“There’s never a bad time to pull out the old masters,” says Dr Petra Kayser, the curator of prints and drawings at the NGV. And one of those masters will be taking centre stage at the gallery again, for the first time in a generation.

Largely regarded as the most important artist in Dutch history, and one of the greatest in the world, Rembrandt Harmenszoon van Rijn is estimated to have produced at least 300 paintings, 300 etchings and 2000 drawings in his lifetime. Now his life and work are being celebrated in the NGV’s newest exhibition – the most comprehensive showing of his work in Australia since the gallery’s last major Rembrandt exhibition 25 years ago.

Rembrandt: True to Life shows the evolution of his talents over four decades – from his early years in Leiden in the 1620s, to his move to Amsterdam in the 1630s, when he was at the height of his success, until his bankruptcy in the 1650s. The exhibition starts and ends with two of the artist’s paintings to show the full scope and timeline of his career, which the NGV’s collection naturally lent itself to.

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“We’ve got a really great, comprehensive print collection, and we’ve got two Rembrandt paintings in the NGV, a very early painting and a very late painting,” Kayser says. “So we’re kind of bracketing [his career], starting with the early works, and then the late works at the end. And in between we’ve got all the prints to show his work in the 30 to 40 years defined between those paintings.”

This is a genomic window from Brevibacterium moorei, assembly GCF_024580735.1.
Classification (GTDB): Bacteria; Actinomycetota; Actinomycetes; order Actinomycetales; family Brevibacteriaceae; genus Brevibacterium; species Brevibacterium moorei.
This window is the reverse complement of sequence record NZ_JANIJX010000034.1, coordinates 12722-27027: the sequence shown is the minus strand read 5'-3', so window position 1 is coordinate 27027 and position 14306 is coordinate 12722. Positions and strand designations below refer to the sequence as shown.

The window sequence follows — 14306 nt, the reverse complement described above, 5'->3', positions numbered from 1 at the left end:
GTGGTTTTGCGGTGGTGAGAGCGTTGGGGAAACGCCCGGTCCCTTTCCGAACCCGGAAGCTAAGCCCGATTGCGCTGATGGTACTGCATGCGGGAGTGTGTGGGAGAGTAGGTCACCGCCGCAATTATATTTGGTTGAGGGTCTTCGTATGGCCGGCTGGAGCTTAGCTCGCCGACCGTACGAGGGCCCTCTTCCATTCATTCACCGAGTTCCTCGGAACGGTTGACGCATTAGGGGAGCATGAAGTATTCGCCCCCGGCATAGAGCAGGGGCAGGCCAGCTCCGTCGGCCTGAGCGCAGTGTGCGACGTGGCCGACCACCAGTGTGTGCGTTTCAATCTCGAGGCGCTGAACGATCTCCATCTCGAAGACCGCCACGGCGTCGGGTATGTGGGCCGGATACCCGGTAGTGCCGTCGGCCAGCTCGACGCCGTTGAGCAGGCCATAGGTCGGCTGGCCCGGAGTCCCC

More than 100 of those prints are displayed, made from Rembrandt’s original etchings. A form of printmaking that originated in the 16th century, etching is a much lighter and faster process than traditional engraving, allowing for more fluid and spontaneous designs. However, artists in the 17th century had yet to truly use this advantage, sticking to linear patterns – until Rembrandt.

He pushed the medium beyond what had been done before, creating incredibly detailed self-portraits, nudes, biblical depictions and landscapes. For the exhibition, the prints are organised by theme to highlight Rembrandt’s skills across a range of styles.

“It’s thematic, because most artists in 17th century Holland specialised,” says Kayser. “They were landscape painters and portrait painters and painters with everyday life, and Rembrandt does all of those. So [it shows] the breadth of his work and the way it develops.”

Displayed alongside the prints are some of Rembrandt’s most notable paintings, including his Self-Portrait from 1659, on loan from Washington DC's National Gallery of Art, as well as portraits borrowed from the Rijksmuseum in Amsterdam and the Louvre in Paris.

In the middle of the exhibition is a re-creation of Rembrandt’s “cabinet of curiosities”. Having never traveled outside the Netherlands, the artist brought the world into his home, amassing an enormous collection of art, artefacts, and natural objects sourced from across the globe. A room in his house was devoted to displaying the items, which included shells, corals, Chinese porcelain, Greek busts, helmets and swords, which he used for inspiration.

Kayser has curated an impressive re-creation, filling a glass cabinet with items from the NGV’s own collection and from the Melbourne Museum, including a 180-million-year-old ammonite fossil.

It’s an eye-catching centrepiece in a space that’s otherwise minimalistic. The exhibition is pared back and intimate, with dark walls and dimmed lighting inviting visitors to lean in and view the intricate details of Rembrandt’s prints and paintings up close. There’s also a practical reason for the stark, dramatic backdrop.

“Because prints are light sensitive, you can only exhibit them for a few months at a time, and then they have to be put away for a few years,” says Kayser. “Because we’re custodians of this work, we have to ensure that it’s well-kept and it doesn’t deteriorate. They’ve survived for 350 years – we want them to last another 350 and beyond.”

Rembrandt: True to Life runs at the NGV from June 2 to September 10, 2023. Admission fees apply.


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